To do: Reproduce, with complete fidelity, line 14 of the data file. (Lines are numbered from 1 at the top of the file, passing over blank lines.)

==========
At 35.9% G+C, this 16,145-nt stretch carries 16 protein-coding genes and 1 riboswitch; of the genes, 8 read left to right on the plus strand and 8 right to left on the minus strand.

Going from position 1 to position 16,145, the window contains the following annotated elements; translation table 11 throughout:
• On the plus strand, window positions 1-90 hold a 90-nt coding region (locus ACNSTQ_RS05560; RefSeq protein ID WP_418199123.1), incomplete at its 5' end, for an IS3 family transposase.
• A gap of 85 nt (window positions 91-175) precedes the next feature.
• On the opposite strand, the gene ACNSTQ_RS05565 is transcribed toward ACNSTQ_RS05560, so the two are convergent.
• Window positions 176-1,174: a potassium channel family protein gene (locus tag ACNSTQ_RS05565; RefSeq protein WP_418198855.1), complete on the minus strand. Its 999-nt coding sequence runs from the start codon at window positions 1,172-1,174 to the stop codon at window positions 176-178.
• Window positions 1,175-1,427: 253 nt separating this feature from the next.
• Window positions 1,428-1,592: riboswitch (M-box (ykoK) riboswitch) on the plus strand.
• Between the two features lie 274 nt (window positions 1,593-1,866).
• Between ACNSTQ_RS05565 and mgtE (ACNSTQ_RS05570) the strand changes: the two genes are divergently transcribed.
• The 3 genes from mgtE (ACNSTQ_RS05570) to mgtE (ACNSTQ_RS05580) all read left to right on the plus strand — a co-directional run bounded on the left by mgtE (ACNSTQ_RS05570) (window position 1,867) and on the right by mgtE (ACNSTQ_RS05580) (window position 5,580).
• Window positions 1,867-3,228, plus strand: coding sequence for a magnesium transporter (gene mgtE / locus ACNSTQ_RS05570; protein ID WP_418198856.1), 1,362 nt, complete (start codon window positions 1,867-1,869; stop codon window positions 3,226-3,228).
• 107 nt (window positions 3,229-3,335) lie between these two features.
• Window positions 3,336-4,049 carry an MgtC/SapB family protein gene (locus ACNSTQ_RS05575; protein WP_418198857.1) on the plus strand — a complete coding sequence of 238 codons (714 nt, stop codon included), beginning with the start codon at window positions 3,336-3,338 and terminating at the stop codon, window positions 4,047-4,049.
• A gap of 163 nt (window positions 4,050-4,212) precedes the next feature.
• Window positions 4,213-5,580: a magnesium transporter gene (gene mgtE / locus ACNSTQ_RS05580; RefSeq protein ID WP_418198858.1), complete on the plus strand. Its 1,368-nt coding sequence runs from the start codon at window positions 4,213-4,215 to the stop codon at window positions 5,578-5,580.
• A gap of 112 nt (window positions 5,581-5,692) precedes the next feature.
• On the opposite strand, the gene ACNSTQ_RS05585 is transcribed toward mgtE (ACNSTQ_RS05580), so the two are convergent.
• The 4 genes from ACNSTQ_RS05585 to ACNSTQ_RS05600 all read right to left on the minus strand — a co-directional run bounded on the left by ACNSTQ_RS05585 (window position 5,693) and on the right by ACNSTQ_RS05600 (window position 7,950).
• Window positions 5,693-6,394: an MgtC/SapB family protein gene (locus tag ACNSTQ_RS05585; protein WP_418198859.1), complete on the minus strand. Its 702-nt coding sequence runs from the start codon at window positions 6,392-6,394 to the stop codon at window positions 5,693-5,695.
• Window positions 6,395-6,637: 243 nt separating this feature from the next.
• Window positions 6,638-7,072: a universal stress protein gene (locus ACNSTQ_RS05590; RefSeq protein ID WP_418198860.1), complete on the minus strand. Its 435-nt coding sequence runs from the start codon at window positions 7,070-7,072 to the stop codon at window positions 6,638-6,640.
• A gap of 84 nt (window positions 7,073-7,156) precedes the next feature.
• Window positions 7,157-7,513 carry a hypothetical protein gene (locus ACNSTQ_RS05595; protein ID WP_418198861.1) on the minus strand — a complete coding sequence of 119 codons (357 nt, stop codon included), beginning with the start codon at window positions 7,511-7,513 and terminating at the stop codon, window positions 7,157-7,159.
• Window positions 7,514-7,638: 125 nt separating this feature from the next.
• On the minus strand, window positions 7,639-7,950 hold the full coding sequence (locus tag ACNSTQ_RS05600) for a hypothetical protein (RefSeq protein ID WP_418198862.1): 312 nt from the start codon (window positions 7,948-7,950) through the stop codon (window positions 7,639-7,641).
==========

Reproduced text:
• Window positions 3,336-4,049 carry an MgtC/SapB family protein gene (locus ACNSTQ_RS05575; protein WP_418198857.1) on the plus strand — a complete coding sequence of 238 codons (714 nt, stop codon included), beginning with the start codon at window positions 3,336-3,338 and terminating at the stop codon, window positions 4,047-4,049.